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July 11th

Pac Cup Away

Posted by // July 11, 2014 // COMMENT (0 Comments)

Racing,

Point Richmond, CA, July 11, 2014
Today was the fifth and last start for the 2014 Pacific Cup race, so all 56 competitors are on their way. The boats now heading toward Hawaii run the spectrum: Moore 24’s and the Nelson/Marek 92; double-handers and a boats with ten or more crew; first-timers like Shearwater competing with veterans like Sweet Okole and Green Buffalo; amateur sailors and professionals.

The wind conditions for the fleets are looking a little bleak at this time. The high has decided to slide south, dropping all the way down to a latitude even with San Diego and making the passage to Hawaii suitable for water skiing. Today’s starters are likely to have breeze along the coast, and will probably dive well south. The early starters, now about 800 miles out, will have few options but patience. Things appear to improve late on July 14th as the high strengthens and moves back to where it belongs, north of San Francisco.

The Latitude 38 division started today — the race’s fastest boats, with long waterlines and powerful rigs that let them scream across the Pacific at speeds undreamed of in other divisions. These are the boats that could possibly break the race’s standing record of five days, five hours, 38 minutes, ten seconds, set by Mari Cha V in 2004, although this is highly unlikely given the current forecast. The division is named for Latitude 38, the San Francisco Bay area based sailing magazine. They have been covering the Pacific Cup since the race began in 1980.

There are five boats in this division, three of them international boats that came to the start line via the Panama Canal. All are strong contenders, but there’s a lot of diversity here as well.

The biggest boat in the division is Hector Velarde’s Locura, a Nelson/Marek 92. Velarde, who hails from Lima, Peru, won fourth overall in the 2010 Pacific cup skippering Mirage, a Santa Cruz 70. The core members of Velarde’s 2010 team – including the navigator, tactician and bowman — are sailing again this year as part of Locura’s twelve man crew.

Locura

This will be the first Pacific Cup for Roy Disney’s Andrews 68, Pyewacket (formerly Pegasus, Equation, Magnitude), and only Roy’s second Pacific Cup, but this will be his twenty-second Hawaii race. And while Roy takes pride in being able to do any job on the boat, he, project manager Robbie Haines, and rigger Scott Easom have assembled a remarkably talented team including Olympic gold medalists, Volvo Ocean race and Americas Cup winners, and Hawaii race record holders. They laugh that although the youngest crew member on the boat, local Bay area sailor Dan Morris, is 25, the average age of the crew is over 50, and they have accumulated over one-hundred Hawaii races.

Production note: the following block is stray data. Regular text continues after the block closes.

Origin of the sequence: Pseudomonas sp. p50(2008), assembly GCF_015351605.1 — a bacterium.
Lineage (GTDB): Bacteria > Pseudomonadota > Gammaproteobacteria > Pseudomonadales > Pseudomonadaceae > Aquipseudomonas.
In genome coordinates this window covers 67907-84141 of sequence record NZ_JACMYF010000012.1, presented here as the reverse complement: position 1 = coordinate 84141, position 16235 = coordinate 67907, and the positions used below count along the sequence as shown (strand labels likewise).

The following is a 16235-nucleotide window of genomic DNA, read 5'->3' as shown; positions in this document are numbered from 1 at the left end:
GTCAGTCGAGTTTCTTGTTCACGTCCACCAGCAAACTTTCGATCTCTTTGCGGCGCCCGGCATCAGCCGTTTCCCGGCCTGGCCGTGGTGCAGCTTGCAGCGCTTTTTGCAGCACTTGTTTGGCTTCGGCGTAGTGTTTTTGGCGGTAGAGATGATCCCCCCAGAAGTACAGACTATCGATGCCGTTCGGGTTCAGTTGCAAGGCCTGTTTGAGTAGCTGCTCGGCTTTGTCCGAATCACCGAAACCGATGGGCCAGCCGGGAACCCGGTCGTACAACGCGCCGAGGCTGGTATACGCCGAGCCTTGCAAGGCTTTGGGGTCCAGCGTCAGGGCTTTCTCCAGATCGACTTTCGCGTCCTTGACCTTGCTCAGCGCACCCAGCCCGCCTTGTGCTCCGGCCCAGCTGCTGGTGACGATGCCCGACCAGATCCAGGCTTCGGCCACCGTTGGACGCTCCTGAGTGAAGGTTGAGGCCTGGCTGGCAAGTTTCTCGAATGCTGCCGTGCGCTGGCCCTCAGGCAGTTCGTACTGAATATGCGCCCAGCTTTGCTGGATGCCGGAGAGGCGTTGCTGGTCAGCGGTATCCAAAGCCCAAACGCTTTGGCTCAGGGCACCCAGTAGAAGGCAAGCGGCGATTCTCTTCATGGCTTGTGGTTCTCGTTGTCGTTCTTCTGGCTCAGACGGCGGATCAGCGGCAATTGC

Max Klink, the young German owner of CARO, a Botin 65 launched in 2013, is aiming at competing in as many major regattas as he can around the world, but also enjoys cruising her with friends. She’s a dual-purpose boat with wood decks and the feeling of home, but also highly automated, all hydraulics (no grinders) and dual rudders. Two Kiwi crewmen on the boat joked that this is the first race where they will finish closer to home, not further away.

invisibleHand

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Invisible Hand, a Reichel/Pugh 63 skippered by Frank Slootman, won its division in the 2013 Transpac, and at least half of its thirteen-person crew has done the Pacific Cup before. In 2010 this boat won the Pacific Cup’s “fastest passage” award under another name (Limit) and owner.

For Scarlet Runner, the Pacific Cup is a leg on its circumnavigation around the world, bringing its Aussie crew closer to home (after a week of fun in Hawaii). This Reichel Pugh 52 from Melbourne, skippered by Robert Date, is a very successful ocean racer and the smallest boat in the division.

Race details and photos will be posted on the Pacific Cup’s website and Facebook page. You can follow the boats on the Pacific Cup website’s tracking page or the Yellowbrick app for iPad, iPhone and Android devices. Note: Yellowbrick data is delayed by six hours until the first boat reaches the 200 miles to the finish point, when the data will become live, and its position predictions are based on a boat’s latest VMG, so if someone catches a wave while being polled, their position improves. The daily tracking report on the Pacific Cup’s web site uses a two day average of VMG.

This article was syndicated from BLUE PLANET TIMES

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